This past week, I was reviewing some opportunities with an OEM’s sales team. During the review, one of the reps shared that he had reached a high-level General Manager at an end user customer. The sales rep explained that he was an account executive for an OEM that specializes in providing filling equipment solutions. According to the rep, the end user GM responded with interest, citing concern with his existing equipment’s ability to keep up with demand. He enthusiastically suggested that the salesperson follow up with his internal operations person and even gave him the direct line to call. The salesperson "diligently" asked if he could reference this conversation when calling the lower level report, and after receiving this final endorsement, moved to close out the call and thank the GM for his time and interest. On the surface, this salesperson seemingly stumbled upon an amazing opportunity: speaking directly to top decision-maker about his needs and concerns, and garnering excitement about how the rep’s solution could help the end user organization. How often does that happen?
However, having witnessed this interaction and looking below the surface of the scenario, I couldn't help but wonder, "What will happen when this salesperson calls the lower level operations person?" Often, when salespeople are endorsed "down the ladder," the person at the lower rung does not respond with the excitement and anticipation expected. I have seen too many lower level people override the endorsement by either ignoring the calls or brushing the salesperson off. Naturally, the salesperson instinctively fights their way back up the ladder to report this challenge to the original endorser in this case, the General Manager. Unfortunately, either because the moment is gone, or for political reasons, these attempts to regain access to the General Manager are much more difficult than anticipated and often futile.
So, what’s the solution? How do we deal with this opportunity threat before it happens? The answer is to have what we call a "Post-Endorsement Dialogue", which consists of a few simple questions for the GM during the initial call to diffuse potential threats:
- "Have you discussed your concerns with the operations person?"
- "What were his/her(?) thoughts on the issue?"
- "What is the possibility he/she will not be open to speaking with me?"
- "Is this issue critical enough for us to speak a little further?
- “Would you be willing to introduce us?"
The objective would be to get the general manager more engaged and willing to help insure a successful outcome.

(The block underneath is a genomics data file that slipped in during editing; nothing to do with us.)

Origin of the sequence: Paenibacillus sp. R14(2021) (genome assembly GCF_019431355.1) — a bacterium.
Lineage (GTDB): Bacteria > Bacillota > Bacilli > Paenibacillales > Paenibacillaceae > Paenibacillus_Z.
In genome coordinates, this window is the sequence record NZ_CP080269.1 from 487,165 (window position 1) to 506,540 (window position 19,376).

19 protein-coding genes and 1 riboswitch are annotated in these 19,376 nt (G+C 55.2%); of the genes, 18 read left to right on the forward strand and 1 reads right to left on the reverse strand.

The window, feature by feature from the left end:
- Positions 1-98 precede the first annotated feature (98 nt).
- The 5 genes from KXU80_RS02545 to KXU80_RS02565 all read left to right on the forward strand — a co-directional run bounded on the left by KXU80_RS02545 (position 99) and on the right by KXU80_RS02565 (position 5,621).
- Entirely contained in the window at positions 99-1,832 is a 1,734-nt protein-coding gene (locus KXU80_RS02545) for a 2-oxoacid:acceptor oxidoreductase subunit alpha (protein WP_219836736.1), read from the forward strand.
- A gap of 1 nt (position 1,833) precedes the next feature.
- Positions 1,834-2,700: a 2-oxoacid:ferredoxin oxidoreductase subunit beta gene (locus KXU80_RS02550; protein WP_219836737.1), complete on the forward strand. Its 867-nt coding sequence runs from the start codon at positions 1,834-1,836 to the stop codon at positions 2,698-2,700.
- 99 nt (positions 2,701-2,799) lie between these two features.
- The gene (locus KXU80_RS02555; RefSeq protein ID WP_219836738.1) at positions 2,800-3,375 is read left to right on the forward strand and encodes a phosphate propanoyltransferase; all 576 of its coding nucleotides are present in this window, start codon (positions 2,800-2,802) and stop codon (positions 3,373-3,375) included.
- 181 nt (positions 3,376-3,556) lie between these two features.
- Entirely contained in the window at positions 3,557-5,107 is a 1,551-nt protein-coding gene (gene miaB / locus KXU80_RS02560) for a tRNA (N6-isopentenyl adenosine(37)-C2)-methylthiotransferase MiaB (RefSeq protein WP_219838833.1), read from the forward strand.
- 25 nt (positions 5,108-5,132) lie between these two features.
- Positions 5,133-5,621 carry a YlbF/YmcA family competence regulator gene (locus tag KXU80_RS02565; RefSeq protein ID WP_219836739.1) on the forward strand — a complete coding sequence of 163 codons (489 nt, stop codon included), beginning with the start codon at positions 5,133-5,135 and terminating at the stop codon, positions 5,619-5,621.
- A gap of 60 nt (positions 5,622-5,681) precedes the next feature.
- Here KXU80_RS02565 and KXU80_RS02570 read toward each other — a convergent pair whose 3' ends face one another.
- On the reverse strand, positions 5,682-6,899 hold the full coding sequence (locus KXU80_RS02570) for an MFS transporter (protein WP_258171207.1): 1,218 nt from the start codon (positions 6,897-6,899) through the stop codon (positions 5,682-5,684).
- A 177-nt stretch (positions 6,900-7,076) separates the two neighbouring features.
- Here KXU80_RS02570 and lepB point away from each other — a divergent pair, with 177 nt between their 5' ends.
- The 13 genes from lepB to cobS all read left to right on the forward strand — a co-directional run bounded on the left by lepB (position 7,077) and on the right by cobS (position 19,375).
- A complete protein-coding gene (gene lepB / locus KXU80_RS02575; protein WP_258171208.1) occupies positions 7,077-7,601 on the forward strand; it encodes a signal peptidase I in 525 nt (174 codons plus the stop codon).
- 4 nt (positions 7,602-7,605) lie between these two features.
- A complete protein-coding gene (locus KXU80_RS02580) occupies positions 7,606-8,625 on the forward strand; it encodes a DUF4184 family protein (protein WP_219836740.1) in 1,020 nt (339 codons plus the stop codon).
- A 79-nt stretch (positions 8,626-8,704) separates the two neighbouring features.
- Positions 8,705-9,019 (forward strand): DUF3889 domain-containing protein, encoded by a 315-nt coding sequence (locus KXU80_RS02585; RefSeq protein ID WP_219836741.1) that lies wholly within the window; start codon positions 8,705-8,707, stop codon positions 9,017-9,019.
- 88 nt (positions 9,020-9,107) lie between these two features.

Many experienced salespeople reading this article may be thinking, “I would always push to have the General Manager involved in the first meeting.” While this is the best-case scenario, the challenge is that quite often it backfires when the lower-level person shows up. But why?
How many times have you done an amazing job selling the power-person and then they introduce their lower-level people to gain consensus? How often do those people look to justify their value by poking holes in your solution? Whether for self-protective reasons or simply to protect the status quo, they take a dominant role in the situation and act as an opposing gatekeeper. Unfortunately, in many cases, any attempt to regain the favor of the higher-level stakeholder is met with, “I appreciate your hard work here and the solution your company is offering, but I have to trust the people who work for me and their opinions.”
Here again, the “Post Endorsement” dialogue is the ounce of prevention that is worth a pound of cure. When the high-level stakeholder offers to introduce you to the lower level report, several additional questions can help avoid the above scenario
- “What is the possibility he/she may pushback prior to, or during the meeting?
- “What would some of his/her objections be?
- “How would you feel about those objections and how would you respond?”
- “How do you want me to respond to any pushback during the meeting?”
The key in both these scenarios is to create alignment with the higher-level stakeholder, prior to engaging with their lower-level reports, which can be accomplished by asking some critical questions. This approach will also allow you to explore and amplify the top-level person’s perspective on the issues, concerns and vision.
Ultimately, the objective is to evoke a sense of interest and urgency with the top person, so they protect us from tripping on the way down.
Jay Spielvogel is CEO of Venator Sales Group, a sales consulting and training firm specializing in boosting packaging and processing OEM sales performance. Contact him at Jay@venatorsalesgroup.com.